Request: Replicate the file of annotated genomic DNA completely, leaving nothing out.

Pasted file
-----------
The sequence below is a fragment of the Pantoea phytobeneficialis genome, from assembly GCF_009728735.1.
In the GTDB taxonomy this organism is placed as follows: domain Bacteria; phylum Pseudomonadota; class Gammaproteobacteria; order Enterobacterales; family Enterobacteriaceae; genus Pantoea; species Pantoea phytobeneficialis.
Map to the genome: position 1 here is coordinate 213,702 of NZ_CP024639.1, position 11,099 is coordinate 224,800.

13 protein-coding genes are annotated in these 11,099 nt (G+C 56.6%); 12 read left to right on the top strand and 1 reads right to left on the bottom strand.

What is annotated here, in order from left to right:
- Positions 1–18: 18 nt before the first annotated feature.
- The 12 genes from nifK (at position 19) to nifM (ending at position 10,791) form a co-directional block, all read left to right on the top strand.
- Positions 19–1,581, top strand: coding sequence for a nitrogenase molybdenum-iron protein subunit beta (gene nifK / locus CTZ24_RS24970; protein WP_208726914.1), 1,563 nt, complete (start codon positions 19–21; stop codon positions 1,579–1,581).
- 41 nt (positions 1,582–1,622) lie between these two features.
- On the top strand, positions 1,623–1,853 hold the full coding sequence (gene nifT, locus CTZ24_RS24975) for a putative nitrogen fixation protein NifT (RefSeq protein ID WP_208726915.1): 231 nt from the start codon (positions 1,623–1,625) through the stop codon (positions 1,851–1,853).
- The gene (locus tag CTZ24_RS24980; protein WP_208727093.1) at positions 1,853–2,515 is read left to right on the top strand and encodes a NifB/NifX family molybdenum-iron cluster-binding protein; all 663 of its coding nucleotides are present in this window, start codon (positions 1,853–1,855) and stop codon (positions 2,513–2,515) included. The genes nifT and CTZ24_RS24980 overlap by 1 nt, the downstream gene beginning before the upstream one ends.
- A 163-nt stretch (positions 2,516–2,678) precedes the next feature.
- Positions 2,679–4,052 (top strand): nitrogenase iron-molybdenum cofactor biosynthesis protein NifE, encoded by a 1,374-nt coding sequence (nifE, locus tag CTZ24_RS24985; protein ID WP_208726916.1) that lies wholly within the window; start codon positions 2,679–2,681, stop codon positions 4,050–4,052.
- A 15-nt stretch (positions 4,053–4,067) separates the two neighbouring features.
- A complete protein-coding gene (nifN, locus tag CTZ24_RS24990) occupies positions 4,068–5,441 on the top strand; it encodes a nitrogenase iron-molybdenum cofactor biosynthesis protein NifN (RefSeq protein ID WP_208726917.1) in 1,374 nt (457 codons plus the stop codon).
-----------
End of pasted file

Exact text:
The sequence below is a fragment of the Pantoea phytobeneficialis genome, from assembly GCF_009728735.1.
In the GTDB taxonomy this organism is placed as follows: domain Bacteria; phylum Pseudomonadota; class Gammaproteobacteria; order Enterobacterales; family Enterobacteriaceae; genus Pantoea; species Pantoea phytobeneficialis.
Map to the genome: position 1 here is coordinate 213,702 of NZ_CP024639.1, position 11,099 is coordinate 224,800.

13 protein-coding genes are annotated in these 11,099 nt (G+C 56.6%); 12 read left to right on the top strand and 1 reads right to left on the bottom strand.

What is annotated here, in order from left to right:
- Positions 1–18: 18 nt before the first annotated feature.
- The 12 genes from nifK (at position 19) to nifM (ending at position 10,791) form a co-directional block, all read left to right on the top strand.
- Positions 19–1,581, top strand: coding sequence for a nitrogenase molybdenum-iron protein subunit beta (gene nifK / locus CTZ24_RS24970; protein WP_208726914.1), 1,563 nt, complete (start codon positions 19–21; stop codon positions 1,579–1,581).
- 41 nt (positions 1,582–1,622) lie between these two features.
- On the top strand, positions 1,623–1,853 hold the full coding sequence (gene nifT, locus CTZ24_RS24975) for a putative nitrogen fixation protein NifT (RefSeq protein ID WP_208726915.1): 231 nt from the start codon (positions 1,623–1,625) through the stop codon (positions 1,851–1,853).
- The gene (locus tag CTZ24_RS24980; protein WP_208727093.1) at positions 1,853–2,515 is read left to right on the top strand and encodes a NifB/NifX family molybdenum-iron cluster-binding protein; all 663 of its coding nucleotides are present in this window, start codon (positions 1,853–1,855) and stop codon (positions 2,513–2,515) included. The genes nifT and CTZ24_RS24980 overlap by 1 nt, the downstream gene beginning before the upstream one ends.
- A 163-nt stretch (positions 2,516–2,678) precedes the next feature.
- Positions 2,679–4,052 (top strand): nitrogenase iron-molybdenum cofactor biosynthesis protein NifE, encoded by a 1,374-nt coding sequence (nifE, locus tag CTZ24_RS24985; protein ID WP_208726916.1) that lies wholly within the window; start codon positions 2,679–2,681, stop codon positions 4,050–4,052.
- A 15-nt stretch (positions 4,053–4,067) separates the two neighbouring features.
- A complete protein-coding gene (nifN, locus tag CTZ24_RS24990) occupies positions 4,068–5,441 on the top strand; it encodes a nitrogenase iron-molybdenum cofactor biosynthesis protein NifN (RefSeq protein ID WP_208726917.1) in 1,374 nt (457 codons plus the stop codon).